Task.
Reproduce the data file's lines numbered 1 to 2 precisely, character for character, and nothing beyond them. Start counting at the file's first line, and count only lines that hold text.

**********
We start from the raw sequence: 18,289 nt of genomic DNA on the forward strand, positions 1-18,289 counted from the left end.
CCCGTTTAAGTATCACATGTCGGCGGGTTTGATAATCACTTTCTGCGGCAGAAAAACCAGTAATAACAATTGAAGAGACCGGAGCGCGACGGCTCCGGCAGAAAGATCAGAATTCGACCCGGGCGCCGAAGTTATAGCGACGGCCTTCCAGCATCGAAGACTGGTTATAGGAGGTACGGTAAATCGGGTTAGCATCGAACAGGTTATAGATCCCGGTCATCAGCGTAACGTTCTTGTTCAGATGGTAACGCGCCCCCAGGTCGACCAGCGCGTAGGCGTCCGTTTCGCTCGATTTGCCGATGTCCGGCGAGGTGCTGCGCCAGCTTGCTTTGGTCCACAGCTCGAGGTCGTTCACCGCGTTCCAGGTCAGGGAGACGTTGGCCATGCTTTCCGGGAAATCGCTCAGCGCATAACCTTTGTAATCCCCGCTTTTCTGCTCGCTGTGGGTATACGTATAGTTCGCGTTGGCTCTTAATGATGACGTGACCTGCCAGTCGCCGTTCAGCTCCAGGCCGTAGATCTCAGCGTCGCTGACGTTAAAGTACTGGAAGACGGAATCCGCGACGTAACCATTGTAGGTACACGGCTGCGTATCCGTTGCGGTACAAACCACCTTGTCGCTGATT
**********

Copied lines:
We start from the raw sequence: 18,289 nt of genomic DNA on the forward strand, positions 1-18,289 counted from the left end.
CCCGTTTAAGTATCACATGTCGGCGGGTTTGATAATCACTTTCTGCGGCAGAAAAACCAGTAATAACAATTGAAGAGACCGGAGCGCGACGGCTCCGGCAGAAAGATCAGAATTCGACCCGGGCGCCGAAGTTATAGCGACGGCCTTCCAGCATCGAAGACTGGTTATAGGAGGTACGGTAAATCGGGTTAGCATCGAACAGGTTATAGATCCCGGTCATCAGCGTAACGTTCTTGTTCAGATGGTAACGCGCCCCCAGGTCGACCAGCGCGTAGGCGTCCGTTTCGCTCGATTTGCCGATGTCCGGCGAGGTGCTGCGCCAGCTTGCTTTGGTCCACAGCTCGAGGTCGTTCACCGCGTTCCAGGTCAGGGAGACGTTGGCCATGCTTTCCGGGAAATCGCTCAGCGCATAACCTTTGTAATCCCCGCTTTTCTGCTCGCTGTGGGTATACGTATAGTTCGCGTTGGCTCTTAATGATGACGTGACCTGCCAGTCGCCGTTCAGCTCCAGGCCGTAGATCTCAGCGTCGCTGACGTTAAAGTACTGGAAGACGGAATCCGCGACGTAACCATTGTAGGTACACGGCTGCGTATCCGTTGCGGTACAAACCACCTTGTCGCTGATT